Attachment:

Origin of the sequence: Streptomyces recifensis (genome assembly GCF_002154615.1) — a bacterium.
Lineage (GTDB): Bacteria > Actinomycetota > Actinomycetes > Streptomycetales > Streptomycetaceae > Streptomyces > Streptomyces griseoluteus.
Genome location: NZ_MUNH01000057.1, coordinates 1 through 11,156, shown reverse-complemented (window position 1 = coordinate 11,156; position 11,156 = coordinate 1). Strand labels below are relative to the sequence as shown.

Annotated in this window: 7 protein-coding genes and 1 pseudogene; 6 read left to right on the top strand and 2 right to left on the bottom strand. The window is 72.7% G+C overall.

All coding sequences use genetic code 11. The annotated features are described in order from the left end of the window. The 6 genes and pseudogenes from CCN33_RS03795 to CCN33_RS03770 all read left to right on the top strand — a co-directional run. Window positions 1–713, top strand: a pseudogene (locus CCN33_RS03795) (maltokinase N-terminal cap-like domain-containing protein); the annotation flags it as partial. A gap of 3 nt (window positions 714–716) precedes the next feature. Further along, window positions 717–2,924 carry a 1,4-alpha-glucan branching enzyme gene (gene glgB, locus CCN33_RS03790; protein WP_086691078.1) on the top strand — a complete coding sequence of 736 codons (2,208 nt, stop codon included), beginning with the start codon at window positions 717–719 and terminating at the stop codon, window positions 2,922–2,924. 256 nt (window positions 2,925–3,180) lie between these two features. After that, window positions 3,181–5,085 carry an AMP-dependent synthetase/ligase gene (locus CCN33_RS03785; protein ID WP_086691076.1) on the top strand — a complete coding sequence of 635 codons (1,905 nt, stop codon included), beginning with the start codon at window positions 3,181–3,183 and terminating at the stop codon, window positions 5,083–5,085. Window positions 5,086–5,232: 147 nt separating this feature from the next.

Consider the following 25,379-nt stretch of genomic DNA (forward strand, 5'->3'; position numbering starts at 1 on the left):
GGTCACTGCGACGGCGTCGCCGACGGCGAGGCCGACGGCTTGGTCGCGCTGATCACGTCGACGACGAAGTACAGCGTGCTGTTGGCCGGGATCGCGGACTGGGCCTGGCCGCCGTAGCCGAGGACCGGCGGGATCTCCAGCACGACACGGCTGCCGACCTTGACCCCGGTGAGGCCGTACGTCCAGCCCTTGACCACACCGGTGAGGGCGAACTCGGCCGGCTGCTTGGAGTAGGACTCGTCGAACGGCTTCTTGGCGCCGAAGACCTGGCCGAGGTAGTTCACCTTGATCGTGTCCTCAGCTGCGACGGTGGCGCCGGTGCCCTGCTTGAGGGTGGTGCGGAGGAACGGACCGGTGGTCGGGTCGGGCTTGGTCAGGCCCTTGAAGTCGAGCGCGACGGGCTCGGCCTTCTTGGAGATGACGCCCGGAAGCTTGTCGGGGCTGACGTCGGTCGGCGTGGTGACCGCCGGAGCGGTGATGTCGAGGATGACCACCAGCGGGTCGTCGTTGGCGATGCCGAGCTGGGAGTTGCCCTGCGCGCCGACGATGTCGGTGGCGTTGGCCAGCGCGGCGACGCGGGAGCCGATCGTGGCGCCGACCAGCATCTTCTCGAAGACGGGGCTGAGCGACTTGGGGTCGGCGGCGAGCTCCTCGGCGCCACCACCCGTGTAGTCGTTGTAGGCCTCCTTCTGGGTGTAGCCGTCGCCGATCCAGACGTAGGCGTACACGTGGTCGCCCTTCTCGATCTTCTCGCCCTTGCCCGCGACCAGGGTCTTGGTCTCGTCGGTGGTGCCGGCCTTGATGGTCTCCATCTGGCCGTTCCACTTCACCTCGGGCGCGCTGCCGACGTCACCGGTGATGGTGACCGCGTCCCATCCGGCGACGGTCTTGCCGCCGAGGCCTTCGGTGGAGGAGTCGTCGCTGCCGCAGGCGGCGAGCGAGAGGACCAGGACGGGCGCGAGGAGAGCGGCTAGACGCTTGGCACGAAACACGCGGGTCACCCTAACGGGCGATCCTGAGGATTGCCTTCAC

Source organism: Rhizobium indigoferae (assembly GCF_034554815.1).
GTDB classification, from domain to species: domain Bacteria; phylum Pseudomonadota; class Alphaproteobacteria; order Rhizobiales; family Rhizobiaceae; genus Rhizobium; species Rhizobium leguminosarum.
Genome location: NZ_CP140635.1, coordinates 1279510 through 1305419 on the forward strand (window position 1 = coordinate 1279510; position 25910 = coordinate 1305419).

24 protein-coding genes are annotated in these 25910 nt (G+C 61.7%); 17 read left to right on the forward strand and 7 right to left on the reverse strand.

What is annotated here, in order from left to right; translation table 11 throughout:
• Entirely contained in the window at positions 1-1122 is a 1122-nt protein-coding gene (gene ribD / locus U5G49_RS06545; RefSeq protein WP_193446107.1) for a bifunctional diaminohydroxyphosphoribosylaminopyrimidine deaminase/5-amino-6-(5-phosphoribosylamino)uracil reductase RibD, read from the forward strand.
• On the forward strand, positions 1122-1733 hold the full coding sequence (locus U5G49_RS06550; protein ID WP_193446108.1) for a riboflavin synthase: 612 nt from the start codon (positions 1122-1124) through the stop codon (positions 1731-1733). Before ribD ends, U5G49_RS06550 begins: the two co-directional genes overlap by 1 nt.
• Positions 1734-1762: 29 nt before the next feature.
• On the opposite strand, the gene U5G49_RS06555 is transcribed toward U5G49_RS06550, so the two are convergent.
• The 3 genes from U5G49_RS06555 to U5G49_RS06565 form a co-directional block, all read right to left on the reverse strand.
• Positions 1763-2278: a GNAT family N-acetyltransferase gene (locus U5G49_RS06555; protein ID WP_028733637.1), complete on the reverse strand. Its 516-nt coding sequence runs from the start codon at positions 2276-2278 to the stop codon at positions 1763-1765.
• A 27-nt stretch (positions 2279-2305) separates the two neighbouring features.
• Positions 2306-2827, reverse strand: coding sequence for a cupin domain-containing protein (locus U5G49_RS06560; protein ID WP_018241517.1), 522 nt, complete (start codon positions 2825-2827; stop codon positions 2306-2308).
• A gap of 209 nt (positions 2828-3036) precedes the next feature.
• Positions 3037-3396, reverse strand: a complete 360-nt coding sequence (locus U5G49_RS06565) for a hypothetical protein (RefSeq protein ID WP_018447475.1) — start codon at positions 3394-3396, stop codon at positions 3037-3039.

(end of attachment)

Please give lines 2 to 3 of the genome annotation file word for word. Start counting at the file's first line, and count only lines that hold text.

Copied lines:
Lineage (GTDB): Bacteria > Actinomycetota > Actinomycetes > Streptomycetales > Streptomycetaceae > Streptomyces > Streptomyces griseoluteus.
Genome location: NZ_MUNH01000057.1, coordinates 1 through 11,156, shown reverse-complemented (window position 1 = coordinate 11,156; position 11,156 = coordinate 1). Strand labels below are relative to the sequence as shown.